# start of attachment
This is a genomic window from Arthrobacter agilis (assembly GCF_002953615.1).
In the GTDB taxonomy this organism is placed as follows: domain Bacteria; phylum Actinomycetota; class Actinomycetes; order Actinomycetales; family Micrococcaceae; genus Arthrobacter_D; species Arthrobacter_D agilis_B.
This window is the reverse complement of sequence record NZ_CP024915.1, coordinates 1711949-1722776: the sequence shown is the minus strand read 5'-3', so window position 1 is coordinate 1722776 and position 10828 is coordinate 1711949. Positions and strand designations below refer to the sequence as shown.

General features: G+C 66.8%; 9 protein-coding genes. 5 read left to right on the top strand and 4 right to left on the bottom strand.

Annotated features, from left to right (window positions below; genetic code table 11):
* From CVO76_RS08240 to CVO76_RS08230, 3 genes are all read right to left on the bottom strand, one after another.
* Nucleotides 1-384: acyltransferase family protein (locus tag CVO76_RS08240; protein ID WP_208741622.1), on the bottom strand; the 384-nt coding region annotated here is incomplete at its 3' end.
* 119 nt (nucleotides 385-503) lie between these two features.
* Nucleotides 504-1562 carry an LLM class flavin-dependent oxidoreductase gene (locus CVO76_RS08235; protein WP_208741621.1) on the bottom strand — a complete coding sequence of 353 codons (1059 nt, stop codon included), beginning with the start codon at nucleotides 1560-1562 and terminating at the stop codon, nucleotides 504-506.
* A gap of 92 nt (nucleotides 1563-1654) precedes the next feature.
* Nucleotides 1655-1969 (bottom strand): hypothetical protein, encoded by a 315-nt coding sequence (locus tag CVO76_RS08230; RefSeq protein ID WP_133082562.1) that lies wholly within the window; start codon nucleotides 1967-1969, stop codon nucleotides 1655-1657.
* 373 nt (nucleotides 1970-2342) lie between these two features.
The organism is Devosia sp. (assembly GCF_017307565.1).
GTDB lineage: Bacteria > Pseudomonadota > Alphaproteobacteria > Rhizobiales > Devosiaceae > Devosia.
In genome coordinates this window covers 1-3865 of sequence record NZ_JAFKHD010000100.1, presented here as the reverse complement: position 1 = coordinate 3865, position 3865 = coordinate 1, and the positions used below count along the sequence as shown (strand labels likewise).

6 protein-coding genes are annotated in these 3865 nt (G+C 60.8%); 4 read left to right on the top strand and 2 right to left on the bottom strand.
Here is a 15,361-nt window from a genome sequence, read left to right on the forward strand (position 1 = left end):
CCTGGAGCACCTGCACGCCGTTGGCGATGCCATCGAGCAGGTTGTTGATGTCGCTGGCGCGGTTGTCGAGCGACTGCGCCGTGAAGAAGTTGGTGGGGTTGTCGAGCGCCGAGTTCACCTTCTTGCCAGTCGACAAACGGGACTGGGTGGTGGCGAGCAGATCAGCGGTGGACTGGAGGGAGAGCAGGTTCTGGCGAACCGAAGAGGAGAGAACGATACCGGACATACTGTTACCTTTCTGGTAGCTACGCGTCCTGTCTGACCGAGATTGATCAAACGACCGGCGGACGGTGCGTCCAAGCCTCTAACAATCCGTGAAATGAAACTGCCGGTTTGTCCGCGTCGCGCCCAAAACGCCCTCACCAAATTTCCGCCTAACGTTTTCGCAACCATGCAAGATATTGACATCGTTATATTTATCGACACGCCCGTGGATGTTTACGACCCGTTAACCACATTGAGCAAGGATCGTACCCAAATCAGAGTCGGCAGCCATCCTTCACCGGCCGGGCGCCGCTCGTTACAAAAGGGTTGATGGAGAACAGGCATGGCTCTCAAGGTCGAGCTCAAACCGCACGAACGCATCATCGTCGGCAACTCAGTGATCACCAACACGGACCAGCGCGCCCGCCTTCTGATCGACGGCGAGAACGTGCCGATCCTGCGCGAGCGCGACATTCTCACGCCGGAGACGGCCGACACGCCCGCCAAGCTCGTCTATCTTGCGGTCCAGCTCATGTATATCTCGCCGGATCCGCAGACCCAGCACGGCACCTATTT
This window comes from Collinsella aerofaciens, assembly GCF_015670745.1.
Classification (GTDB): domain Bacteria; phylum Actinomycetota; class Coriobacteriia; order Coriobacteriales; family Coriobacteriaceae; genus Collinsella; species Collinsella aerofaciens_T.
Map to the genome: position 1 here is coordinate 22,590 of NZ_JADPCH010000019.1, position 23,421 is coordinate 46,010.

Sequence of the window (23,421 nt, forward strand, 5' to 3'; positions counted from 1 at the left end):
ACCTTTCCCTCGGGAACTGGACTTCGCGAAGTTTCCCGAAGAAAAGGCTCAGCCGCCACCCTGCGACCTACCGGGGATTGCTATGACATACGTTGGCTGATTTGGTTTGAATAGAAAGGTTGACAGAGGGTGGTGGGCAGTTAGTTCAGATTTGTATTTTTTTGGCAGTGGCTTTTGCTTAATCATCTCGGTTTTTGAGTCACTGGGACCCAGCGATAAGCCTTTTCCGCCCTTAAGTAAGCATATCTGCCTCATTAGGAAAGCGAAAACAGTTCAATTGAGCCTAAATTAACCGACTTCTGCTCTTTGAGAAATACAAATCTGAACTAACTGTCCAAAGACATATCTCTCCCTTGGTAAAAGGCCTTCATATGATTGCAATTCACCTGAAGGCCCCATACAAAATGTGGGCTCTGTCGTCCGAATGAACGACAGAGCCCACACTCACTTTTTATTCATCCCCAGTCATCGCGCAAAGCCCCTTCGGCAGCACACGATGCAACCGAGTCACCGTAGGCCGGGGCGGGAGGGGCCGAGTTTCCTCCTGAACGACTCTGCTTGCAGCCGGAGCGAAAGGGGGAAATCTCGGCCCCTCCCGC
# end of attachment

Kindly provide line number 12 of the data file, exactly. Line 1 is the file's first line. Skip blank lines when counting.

* 373 nt (nucleotides 1970-2342) lie between these two features.